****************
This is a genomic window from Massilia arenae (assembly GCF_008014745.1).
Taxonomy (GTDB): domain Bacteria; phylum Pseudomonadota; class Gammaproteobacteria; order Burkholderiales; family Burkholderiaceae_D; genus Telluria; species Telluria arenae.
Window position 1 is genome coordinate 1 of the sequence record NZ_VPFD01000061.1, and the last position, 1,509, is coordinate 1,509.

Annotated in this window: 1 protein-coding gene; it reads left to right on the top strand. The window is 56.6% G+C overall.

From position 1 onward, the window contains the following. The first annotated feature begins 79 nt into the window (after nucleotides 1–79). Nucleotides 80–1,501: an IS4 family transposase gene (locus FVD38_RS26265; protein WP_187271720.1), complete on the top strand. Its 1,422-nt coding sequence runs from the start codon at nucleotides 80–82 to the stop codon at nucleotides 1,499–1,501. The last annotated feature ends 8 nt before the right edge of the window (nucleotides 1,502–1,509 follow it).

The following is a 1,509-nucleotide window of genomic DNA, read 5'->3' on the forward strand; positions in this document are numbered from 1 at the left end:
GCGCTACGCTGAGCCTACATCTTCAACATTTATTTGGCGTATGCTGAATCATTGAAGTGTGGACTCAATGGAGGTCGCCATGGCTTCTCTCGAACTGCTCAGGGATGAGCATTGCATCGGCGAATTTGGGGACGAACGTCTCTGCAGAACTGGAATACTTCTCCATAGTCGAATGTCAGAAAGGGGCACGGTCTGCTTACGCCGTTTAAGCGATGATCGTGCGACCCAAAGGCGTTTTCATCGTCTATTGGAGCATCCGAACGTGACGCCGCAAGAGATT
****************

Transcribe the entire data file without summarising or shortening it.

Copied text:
This is a genomic window from Massilia arenae (assembly GCF_008014745.1).
Taxonomy (GTDB): domain Bacteria; phylum Pseudomonadota; class Gammaproteobacteria; order Burkholderiales; family Burkholderiaceae_D; genus Telluria; species Telluria arenae.
Window position 1 is genome coordinate 1 of the sequence record NZ_VPFD01000061.1, and the last position, 1,509, is coordinate 1,509.

Annotated in this window: 1 protein-coding gene; it reads left to right on the top strand. The window is 56.6% G+C overall.

From position 1 onward, the window contains the following. The first annotated feature begins 79 nt into the window (after nucleotides 1–79). Nucleotides 80–1,501: an IS4 family transposase gene (locus FVD38_RS26265; protein WP_187271720.1), complete on the top strand. Its 1,422-nt coding sequence runs from the start codon at nucleotides 80–82 to the stop codon at nucleotides 1,499–1,501. The last annotated feature ends 8 nt before the right edge of the window (nucleotides 1,502–1,509 follow it).

The following is a 1,509-nucleotide window of genomic DNA, read 5'->3' on the forward strand; positions in this document are numbered from 1 at the left end:
GCGCTACGCTGAGCCTACATCTTCAACATTTATTTGGCGTATGCTGAATCATTGAAGTGTGGACTCAATGGAGGTCGCCATGGCTTCTCTCGAACTGCTCAGGGATGAGCATTGCATCGGCGAATTTGGGGACGAACGTCTCTGCAGAACTGGAATACTTCTCCATAGTCGAATGTCAGAAAGGGGCACGGTCTGCTTACGCCGTTTAAGCGATGATCGTGCGACCCAAAGGCGTTTTCATCGTCTATTGGAGCATCCGAACGTGACGCCGCAAGAGATT